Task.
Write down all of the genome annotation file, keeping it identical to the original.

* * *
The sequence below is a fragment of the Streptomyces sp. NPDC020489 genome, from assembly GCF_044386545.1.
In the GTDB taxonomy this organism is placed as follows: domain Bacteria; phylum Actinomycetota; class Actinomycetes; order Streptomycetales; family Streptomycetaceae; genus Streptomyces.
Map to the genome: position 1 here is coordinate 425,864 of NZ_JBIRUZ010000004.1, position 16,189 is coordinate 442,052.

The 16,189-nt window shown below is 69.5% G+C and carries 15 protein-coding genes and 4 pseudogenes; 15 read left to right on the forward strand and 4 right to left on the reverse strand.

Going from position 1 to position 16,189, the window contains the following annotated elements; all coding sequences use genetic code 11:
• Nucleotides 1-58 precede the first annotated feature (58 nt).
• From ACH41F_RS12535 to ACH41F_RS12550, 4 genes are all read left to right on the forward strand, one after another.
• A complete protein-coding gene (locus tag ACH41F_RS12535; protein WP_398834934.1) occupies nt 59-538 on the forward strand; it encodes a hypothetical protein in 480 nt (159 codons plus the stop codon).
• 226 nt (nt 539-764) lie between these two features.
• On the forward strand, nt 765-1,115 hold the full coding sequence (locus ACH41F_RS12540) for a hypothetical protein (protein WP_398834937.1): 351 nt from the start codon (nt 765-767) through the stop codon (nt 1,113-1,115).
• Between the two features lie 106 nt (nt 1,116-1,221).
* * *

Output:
The sequence below is a fragment of the Streptomyces sp. NPDC020489 genome, from assembly GCF_044386545.1.
In the GTDB taxonomy this organism is placed as follows: domain Bacteria; phylum Actinomycetota; class Actinomycetes; order Streptomycetales; family Streptomycetaceae; genus Streptomyces.
Map to the genome: position 1 here is coordinate 425,864 of NZ_JBIRUZ010000004.1, position 16,189 is coordinate 442,052.

The 16,189-nt window shown below is 69.5% G+C and carries 15 protein-coding genes and 4 pseudogenes; 15 read left to right on the forward strand and 4 right to left on the reverse strand.

Going from position 1 to position 16,189, the window contains the following annotated elements; all coding sequences use genetic code 11:
• Nucleotides 1-58 precede the first annotated feature (58 nt).
• From ACH41F_RS12535 to ACH41F_RS12550, 4 genes are all read left to right on the forward strand, one after another.
• A complete protein-coding gene (locus tag ACH41F_RS12535; protein WP_398834934.1) occupies nt 59-538 on the forward strand; it encodes a hypothetical protein in 480 nt (159 codons plus the stop codon).
• 226 nt (nt 539-764) lie between these two features.
• On the forward strand, nt 765-1,115 hold the full coding sequence (locus ACH41F_RS12540) for a hypothetical protein (protein WP_398834937.1): 351 nt from the start codon (nt 765-767) through the stop codon (nt 1,113-1,115).
• Between the two features lie 106 nt (nt 1,116-1,221).